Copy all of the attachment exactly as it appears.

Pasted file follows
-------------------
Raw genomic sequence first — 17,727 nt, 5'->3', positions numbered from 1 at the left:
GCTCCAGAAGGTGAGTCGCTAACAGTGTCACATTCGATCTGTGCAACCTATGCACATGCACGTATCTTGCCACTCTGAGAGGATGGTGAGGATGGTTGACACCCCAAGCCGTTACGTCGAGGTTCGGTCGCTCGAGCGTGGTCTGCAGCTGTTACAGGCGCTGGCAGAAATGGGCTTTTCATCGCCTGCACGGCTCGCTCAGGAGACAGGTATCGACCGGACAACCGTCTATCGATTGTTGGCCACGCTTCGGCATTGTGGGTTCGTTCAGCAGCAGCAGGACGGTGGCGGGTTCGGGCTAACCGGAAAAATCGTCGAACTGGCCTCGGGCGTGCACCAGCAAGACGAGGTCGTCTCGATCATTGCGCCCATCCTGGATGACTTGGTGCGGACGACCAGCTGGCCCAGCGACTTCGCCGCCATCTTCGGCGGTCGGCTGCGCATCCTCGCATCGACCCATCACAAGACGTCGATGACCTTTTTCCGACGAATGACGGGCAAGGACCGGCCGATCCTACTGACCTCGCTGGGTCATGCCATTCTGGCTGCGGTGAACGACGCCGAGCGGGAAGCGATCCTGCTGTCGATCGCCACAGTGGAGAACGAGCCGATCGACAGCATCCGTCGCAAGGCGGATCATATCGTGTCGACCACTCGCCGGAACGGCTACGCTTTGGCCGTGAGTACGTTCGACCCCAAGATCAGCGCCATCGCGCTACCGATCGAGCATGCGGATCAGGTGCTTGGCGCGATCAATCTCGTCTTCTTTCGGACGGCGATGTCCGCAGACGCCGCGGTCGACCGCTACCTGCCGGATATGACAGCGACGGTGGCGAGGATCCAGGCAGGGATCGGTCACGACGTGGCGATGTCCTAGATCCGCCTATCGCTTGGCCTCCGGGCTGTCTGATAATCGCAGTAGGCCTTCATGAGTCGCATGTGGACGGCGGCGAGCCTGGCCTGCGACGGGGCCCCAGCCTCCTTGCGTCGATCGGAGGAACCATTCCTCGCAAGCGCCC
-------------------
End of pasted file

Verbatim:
Raw genomic sequence first — 17,727 nt, 5'->3', positions numbered from 1 at the left:
GCTCCAGAAGGTGAGTCGCTAACAGTGTCACATTCGATCTGTGCAACCTATGCACATGCACGTATCTTGCCACTCTGAGAGGATGGTGAGGATGGTTGACACCCCAAGCCGTTACGTCGAGGTTCGGTCGCTCGAGCGTGGTCTGCAGCTGTTACAGGCGCTGGCAGAAATGGGCTTTTCATCGCCTGCACGGCTCGCTCAGGAGACAGGTATCGACCGGACAACCGTCTATCGATTGTTGGCCACGCTTCGGCATTGTGGGTTCGTTCAGCAGCAGCAGGACGGTGGCGGGTTCGGGCTAACCGGAAAAATCGTCGAACTGGCCTCGGGCGTGCACCAGCAAGACGAGGTCGTCTCGATCATTGCGCCCATCCTGGATGACTTGGTGCGGACGACCAGCTGGCCCAGCGACTTCGCCGCCATCTTCGGCGGTCGGCTGCGCATCCTCGCATCGACCCATCACAAGACGTCGATGACCTTTTTCCGACGAATGACGGGCAAGGACCGGCCGATCCTACTGACCTCGCTGGGTCATGCCATTCTGGCTGCGGTGAACGACGCCGAGCGGGAAGCGATCCTGCTGTCGATCGCCACAGTGGAGAACGAGCCGATCGACAGCATCCGTCGCAAGGCGGATCATATCGTGTCGACCACTCGCCGGAACGGCTACGCTTTGGCCGTGAGTACGTTCGACCCCAAGATCAGCGCCATCGCGCTACCGATCGAGCATGCGGATCAGGTGCTTGGCGCGATCAATCTCGTCTTCTTTCGGACGGCGATGTCCGCAGACGCCGCGGTCGACCGCTACCTGCCGGATATGACAGCGACGGTGGCGAGGATCCAGGCAGGGATCGGTCACGACGTGGCGATGTCCTAGATCCGCCTATCGCTTGGCCTCCGGGCTGTCTGATAATCGCAGTAGGCCTTCATGAGTCGCATGTGGACGGCGGCGAGCCTGGCCTGCGACGGGGCCCCAGCCTCCTTGCGTCGATCGGAGGAACCATTCCTCGCAAGCGCCC